Anyway, enough quibbling. We have a big reason to celebrate.

Read the article online here. And if you are willing to click through the pages you will be able to find the full pdf of the article, but there's no direct link - sorry...

Monday, March 13, 2006

Tracking them down

(Peter Bogdanovich, Monika Subramaniam, Robby Mueller and Ben Gazzara hanging out at a now-obliterated eating spot along the Singapore river - this was actually a scene in Saint Jack, and Bogdanovich got so ill from the shrimp in this photo that the film had to shut-down for a day.)

Getting press for an upcoming book is no easy task, even in a place as close-knit as Singapore... and since nothing has actually been published yet, I'm not going to hex myself by announcing anything, but a few journalists have read the book now and I've been feeling the faint trickle of positive feedback. And more importantly no one has hauled me up on anything erroneous, but all in good time!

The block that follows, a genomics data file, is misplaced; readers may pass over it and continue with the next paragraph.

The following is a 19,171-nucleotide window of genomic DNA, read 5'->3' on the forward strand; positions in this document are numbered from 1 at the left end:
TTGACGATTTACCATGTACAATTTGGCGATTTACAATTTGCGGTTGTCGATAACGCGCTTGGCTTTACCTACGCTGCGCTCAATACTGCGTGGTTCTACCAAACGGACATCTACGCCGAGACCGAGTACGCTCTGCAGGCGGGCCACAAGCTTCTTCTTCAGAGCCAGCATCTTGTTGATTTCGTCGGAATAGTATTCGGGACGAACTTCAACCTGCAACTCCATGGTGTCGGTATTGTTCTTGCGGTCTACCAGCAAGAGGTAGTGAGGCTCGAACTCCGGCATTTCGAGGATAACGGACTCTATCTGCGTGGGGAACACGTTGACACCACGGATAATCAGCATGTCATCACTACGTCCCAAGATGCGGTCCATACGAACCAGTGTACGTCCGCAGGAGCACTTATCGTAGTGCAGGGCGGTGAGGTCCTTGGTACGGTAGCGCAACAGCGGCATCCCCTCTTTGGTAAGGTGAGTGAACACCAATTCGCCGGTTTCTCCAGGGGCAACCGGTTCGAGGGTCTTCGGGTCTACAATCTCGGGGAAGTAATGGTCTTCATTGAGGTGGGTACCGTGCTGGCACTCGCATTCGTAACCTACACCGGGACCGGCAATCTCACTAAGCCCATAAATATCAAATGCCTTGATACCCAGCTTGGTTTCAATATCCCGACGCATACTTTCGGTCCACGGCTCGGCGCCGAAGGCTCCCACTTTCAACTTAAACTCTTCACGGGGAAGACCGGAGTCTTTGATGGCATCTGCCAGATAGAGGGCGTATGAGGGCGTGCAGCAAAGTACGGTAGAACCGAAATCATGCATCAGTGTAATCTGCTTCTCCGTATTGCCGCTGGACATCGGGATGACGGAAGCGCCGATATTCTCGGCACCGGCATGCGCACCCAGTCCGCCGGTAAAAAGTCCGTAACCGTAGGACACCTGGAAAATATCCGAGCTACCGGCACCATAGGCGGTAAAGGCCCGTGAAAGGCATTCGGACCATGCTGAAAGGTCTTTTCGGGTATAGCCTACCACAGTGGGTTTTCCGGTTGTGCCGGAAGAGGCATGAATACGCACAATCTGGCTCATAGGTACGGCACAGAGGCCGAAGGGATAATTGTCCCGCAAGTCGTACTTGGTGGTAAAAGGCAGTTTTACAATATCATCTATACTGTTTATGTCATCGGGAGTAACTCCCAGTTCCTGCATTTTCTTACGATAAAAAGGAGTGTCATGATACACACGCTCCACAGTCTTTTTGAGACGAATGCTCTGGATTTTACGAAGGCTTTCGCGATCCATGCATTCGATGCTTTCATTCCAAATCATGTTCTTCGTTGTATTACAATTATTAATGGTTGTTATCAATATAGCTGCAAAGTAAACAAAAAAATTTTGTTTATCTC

The book should have been in the shops by now, but it isn't, so if you are in Singapore and want to buy a copy as soon as you can, all I can do is say - Come to Borders on Saturday at 2pm, you can buy the book and get a look at me. As an extra incentive: at least two major crew members from Saint Jack will be around as well, one of them had a largish speaking role in the film. I'm calling some more of them up today, so there may be a bit of a reunion.